A fantastic encapsulation. If you inherit this wisdom you will by polymorphism become a type of developer - cheesy, isn't it?evildictaitor said:Make sure you know how to program before you start reading books. Your course will undoubtably teach you Java upto a sensible level and will almost certainly have one or two semesters and projects in C, so get these done before you try and read books.
1. Make sure you know Java. Really know. Make sure you could do the following:
a) Make a function that given a character, returns the character as lower case (if between 'A' and 'Z', or returns the original character).
b) Can implement a linked list in Java
c) Can implement an interface for a hypothetical button
d) Could implement (using Swing or just the console) and implementation of the "Game of Life"
2. Make sure you know C. You don't need to know a lot of C, but enough to at the very least:
a) Implement a vector structure and a function add_to_vector(struct vector v, void* elem) where the vector expands to allow more elements in. Make sure it doesn't memory leak.
b) Implement a self-sorting binary tree structure and a function add_to_tree(struct tree, struct elem) that adds the element to the binary tree and a function delete_from_tree(struct tree, struct elem) that finds the element and removes it correctly without memory leaks
3. Now you are ready to learn from books. Don't try and learn programming from books (it doesn't work) and don't try and read the books before you can program - if you can't program you'll struggle on your course regardless of how much theory you know. With good programming experience you'll learn the theory faster anyway.
Here's my suggestions:
The New Turing Omnibus is a really good intro into lots of the theory behind programming, and will give you a massive head start in your theory classes.
The Mythical Man Month is another particularly brilliant book - it's not so much concerned with programming per se, but gives a lot of insight into how programmers (and their managers) think, and thus is a great way to start to understand the thought processes behind many of the decisions you'll be faced with at University and beyond.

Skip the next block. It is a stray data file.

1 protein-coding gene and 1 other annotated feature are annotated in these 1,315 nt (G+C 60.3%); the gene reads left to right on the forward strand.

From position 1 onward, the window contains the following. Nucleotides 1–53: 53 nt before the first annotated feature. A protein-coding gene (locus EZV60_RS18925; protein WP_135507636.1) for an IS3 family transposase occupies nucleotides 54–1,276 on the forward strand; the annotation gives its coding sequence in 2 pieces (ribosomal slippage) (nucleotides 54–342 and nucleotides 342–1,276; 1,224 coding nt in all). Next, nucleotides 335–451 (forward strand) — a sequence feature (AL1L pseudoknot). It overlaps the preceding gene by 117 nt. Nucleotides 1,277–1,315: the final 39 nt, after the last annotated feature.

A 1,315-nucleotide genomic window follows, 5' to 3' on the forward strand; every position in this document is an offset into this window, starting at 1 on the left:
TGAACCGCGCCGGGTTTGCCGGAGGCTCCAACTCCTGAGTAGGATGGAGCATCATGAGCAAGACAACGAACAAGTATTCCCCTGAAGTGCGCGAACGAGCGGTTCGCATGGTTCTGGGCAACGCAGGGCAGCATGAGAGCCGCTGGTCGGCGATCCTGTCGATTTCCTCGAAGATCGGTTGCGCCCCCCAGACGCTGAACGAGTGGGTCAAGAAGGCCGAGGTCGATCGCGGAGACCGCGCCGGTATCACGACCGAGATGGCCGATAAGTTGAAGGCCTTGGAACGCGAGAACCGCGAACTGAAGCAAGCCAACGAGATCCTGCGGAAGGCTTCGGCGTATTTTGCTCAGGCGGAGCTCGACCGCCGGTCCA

Goedel, Escher, Bach: An Eternal Golden Braid is somewhat more maths-y but is once again a brilliant book that will help you understand the subtleties of the limitations of computer science (and math)
In my experience, you're not a developer until you leave university. You have a bunch of modules at uni, that allow you to ascertain the slant that is compatible with your nature. Intertwined with the above, will be course work and research on the internet, evaluating a customers requirements, database structure and schemas, gaming, graphics, security and so forth. At Leeds uni you get to learn Python, C and Java. Most students I've met really struggle with C as they are usually taught Python first.
All in all it is a very big pond you are jumping into - some would say ocean - and Silverlight and Ajax may not be as prominent until your departure. It is important that you learn computing and not anything as specific as .NET which however popular, is all but a minutiae in the world of computing.
I have learnt the most from writing code. Write write and write some more. Otherwise you are as Eric Meijers puts it "a vegetarian butcher", i.e. you know all the theory but don't know how to actually write anything.